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New Delhi, March 30 – A man in northern Chile has tested positive for avian influenza A (H5N1) bird flu, according to the South American country’s Health Ministry.
The Health Ministry said the 53-year-old man, from the coastal city of Tocopilla, is currently in serious but stable condition with severe pneumonia, BNO news reported.
It was not immediately known how he was infected.
“The health protocols for the management of this disease were activated and the corresponding samples were taken for analysis by the Institute of Public Health, which confirmed it is avian influenza,” the Ministry was quoted as saying.
The source of the infection and the patient’s contacts are being investigated to determine if anyone else is affected, it added.
This is the first human case of bird flu in Chile and the second one in South America, following the case in a 9-year-old girl in Ecuador in January. She was hospitalised in critical condition but eventually recovered, the report said.
This comes amid growing concern about the strain of avian influenza which has spread around the world.
The latest outbreak of H5N1 virus has killed a record number of birds and also spread to otters, sea lions, foxes, dolphins and seals, among others.
More than 500 sea lions in Chile are believed to have died of H5N1. An outbreak in neighbouring Peru has killed nearly 3,500 sea lions, in addition to tens of thousands of birds.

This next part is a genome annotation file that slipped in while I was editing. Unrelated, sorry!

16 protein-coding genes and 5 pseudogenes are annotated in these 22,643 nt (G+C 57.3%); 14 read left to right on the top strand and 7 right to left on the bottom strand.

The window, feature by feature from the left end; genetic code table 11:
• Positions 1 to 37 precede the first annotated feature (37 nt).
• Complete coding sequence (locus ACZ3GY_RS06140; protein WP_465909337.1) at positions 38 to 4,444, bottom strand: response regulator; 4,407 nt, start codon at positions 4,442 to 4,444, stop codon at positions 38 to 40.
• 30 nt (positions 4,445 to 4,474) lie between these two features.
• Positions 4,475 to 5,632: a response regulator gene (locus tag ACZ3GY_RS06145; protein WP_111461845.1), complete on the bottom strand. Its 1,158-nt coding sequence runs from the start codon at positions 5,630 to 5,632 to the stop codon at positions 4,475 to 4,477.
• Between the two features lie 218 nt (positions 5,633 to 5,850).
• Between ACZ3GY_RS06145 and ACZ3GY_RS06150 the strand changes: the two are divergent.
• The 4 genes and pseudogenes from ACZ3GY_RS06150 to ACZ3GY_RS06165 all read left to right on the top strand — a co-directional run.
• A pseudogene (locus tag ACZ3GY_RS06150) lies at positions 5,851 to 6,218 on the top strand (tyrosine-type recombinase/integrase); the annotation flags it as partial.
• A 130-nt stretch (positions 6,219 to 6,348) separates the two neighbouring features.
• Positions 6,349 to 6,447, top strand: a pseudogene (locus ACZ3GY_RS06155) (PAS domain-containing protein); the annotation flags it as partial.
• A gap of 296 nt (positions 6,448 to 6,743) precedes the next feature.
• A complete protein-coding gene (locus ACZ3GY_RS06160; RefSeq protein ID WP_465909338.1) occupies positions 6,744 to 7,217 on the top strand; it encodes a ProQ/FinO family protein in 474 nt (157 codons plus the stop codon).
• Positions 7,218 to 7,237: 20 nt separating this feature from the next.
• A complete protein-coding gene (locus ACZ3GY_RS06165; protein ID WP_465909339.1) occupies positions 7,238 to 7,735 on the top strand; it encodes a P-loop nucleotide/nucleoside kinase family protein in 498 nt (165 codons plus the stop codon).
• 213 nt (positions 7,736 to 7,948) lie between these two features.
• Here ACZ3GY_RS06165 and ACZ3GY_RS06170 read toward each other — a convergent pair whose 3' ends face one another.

It is largely caused by the 126.96.36.199b lineage of the virus and is probably one of the largest in recent history. It has also raised concern about the possibility of a future variant which could lead to human-to-human transmission.
Earlier this month, China reported that a woman in Jiangsu province had tested positive for H5N1 bird flu, which came just weeks after two people in Cambodia were infected with an older variant of H5N1.
The country also reported a human case of H3N8 bird flu.
“The global H5N1 situation is worrying given the wide spread of the virus in birds around the world and the increasing reports of cases in mammals, including in humans,” Dr. Sylvie Briand, a WHO official. “WHO takes the risk from this virus seriously and urges heightened vigilance from all countries.”
While the risk of “human-to-human spread is low”… “further human cases can be expected”, till the time avian influenza viruses are circulating in poultry, the global health body said.